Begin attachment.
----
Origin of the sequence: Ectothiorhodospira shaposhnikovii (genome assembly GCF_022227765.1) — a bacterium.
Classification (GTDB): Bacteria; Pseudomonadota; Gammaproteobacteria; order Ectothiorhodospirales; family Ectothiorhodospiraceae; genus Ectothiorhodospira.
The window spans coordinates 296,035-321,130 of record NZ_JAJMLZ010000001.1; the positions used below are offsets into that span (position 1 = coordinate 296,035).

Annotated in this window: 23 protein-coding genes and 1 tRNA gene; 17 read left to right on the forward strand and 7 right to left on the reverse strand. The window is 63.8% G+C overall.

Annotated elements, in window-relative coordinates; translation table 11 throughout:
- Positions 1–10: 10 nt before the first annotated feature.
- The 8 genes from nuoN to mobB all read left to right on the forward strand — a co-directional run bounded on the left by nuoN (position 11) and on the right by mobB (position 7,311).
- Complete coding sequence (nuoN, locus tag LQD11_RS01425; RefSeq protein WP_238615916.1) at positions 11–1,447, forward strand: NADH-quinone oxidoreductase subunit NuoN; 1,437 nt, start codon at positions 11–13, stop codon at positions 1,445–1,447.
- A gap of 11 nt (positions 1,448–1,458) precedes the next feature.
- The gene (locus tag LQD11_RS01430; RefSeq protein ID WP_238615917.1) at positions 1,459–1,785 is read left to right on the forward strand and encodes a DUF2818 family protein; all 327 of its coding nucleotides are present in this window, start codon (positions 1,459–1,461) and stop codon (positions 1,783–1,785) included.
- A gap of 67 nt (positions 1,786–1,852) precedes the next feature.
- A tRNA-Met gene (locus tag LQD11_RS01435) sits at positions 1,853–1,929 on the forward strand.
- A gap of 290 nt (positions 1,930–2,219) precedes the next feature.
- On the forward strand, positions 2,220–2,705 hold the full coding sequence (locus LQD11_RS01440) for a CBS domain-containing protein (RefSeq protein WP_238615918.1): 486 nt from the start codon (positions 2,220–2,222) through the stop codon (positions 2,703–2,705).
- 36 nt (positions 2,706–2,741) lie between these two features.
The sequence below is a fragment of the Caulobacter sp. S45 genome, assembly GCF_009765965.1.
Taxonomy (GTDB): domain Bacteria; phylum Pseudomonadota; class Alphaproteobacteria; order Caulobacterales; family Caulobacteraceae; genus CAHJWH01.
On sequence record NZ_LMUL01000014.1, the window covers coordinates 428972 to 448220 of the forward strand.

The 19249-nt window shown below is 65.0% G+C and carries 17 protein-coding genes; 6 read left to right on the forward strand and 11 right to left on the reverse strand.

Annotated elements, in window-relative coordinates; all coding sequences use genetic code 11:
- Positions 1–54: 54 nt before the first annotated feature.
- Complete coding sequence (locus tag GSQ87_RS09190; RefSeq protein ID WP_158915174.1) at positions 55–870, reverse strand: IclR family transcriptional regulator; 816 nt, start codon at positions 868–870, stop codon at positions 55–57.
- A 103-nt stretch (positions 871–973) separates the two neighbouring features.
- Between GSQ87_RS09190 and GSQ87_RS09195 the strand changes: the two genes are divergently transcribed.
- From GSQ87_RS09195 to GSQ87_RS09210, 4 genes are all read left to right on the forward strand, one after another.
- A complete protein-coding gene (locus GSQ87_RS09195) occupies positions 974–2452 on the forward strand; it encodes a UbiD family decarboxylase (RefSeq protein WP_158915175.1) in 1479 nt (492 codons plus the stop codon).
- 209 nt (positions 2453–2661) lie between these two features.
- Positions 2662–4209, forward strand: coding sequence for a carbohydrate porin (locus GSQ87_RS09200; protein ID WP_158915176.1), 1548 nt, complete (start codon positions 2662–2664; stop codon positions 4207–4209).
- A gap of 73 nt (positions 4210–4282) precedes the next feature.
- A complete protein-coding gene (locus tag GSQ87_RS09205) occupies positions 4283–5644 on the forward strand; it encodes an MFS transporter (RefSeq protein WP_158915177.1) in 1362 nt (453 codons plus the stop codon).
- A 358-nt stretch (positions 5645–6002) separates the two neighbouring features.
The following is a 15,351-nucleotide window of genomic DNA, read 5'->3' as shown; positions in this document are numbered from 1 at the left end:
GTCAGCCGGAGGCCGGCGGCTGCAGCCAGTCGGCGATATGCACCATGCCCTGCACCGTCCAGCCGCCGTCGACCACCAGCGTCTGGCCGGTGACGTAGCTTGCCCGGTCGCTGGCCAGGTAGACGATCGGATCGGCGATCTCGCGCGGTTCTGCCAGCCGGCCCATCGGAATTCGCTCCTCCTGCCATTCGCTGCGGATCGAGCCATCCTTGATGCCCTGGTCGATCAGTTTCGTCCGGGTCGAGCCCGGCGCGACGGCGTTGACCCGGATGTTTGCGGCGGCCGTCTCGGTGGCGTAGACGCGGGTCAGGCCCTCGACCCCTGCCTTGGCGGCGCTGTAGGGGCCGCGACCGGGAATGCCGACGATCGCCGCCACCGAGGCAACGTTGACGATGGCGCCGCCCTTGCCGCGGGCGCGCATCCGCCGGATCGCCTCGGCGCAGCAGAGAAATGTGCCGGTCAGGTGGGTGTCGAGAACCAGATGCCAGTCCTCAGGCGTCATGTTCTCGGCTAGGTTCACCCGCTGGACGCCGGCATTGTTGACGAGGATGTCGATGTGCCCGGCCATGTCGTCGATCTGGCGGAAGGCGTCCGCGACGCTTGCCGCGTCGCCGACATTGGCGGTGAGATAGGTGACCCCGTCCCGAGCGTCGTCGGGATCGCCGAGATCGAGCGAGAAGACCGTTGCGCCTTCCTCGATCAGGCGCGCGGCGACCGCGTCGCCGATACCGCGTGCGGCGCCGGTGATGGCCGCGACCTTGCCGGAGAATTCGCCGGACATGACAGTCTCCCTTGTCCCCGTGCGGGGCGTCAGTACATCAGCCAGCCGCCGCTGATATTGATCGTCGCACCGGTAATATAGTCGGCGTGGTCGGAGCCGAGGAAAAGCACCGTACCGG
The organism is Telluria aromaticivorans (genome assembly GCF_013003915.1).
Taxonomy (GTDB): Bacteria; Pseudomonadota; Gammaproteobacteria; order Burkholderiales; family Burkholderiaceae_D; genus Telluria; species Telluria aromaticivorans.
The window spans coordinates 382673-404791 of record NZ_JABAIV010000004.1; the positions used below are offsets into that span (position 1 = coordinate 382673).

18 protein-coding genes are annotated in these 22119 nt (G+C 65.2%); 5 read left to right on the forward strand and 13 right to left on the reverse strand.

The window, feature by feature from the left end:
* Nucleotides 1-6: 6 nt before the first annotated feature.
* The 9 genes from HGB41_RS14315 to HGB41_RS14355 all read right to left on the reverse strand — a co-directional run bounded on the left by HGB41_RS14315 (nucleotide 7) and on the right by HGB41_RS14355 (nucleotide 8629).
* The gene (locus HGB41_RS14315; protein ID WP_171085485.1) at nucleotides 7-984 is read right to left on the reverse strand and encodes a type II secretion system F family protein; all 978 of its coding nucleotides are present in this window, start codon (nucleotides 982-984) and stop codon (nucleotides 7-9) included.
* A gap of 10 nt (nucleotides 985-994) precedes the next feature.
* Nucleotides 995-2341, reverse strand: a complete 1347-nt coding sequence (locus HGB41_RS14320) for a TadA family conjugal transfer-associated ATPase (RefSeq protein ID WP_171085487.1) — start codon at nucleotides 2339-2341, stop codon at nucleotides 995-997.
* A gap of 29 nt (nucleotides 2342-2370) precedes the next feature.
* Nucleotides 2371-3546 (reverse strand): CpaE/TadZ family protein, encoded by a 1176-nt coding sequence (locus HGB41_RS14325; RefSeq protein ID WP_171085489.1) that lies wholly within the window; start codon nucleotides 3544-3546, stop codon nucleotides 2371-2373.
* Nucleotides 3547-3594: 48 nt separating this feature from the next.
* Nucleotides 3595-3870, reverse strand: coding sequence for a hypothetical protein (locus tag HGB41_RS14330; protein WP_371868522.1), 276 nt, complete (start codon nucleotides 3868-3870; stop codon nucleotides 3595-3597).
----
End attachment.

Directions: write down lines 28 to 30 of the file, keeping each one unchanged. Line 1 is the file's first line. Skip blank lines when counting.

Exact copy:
- Positions 2662–4209, forward strand: coding sequence for a carbohydrate porin (locus GSQ87_RS09200; protein ID WP_158915176.1), 1548 nt, complete (start codon positions 2662–2664; stop codon positions 4207–4209).
- A gap of 73 nt (positions 4210–4282) precedes the next feature.
- A complete protein-coding gene (locus tag GSQ87_RS09205) occupies positions 4283–5644 on the forward strand; it encodes an MFS transporter (RefSeq protein WP_158915177.1) in 1362 nt (453 codons plus the stop codon).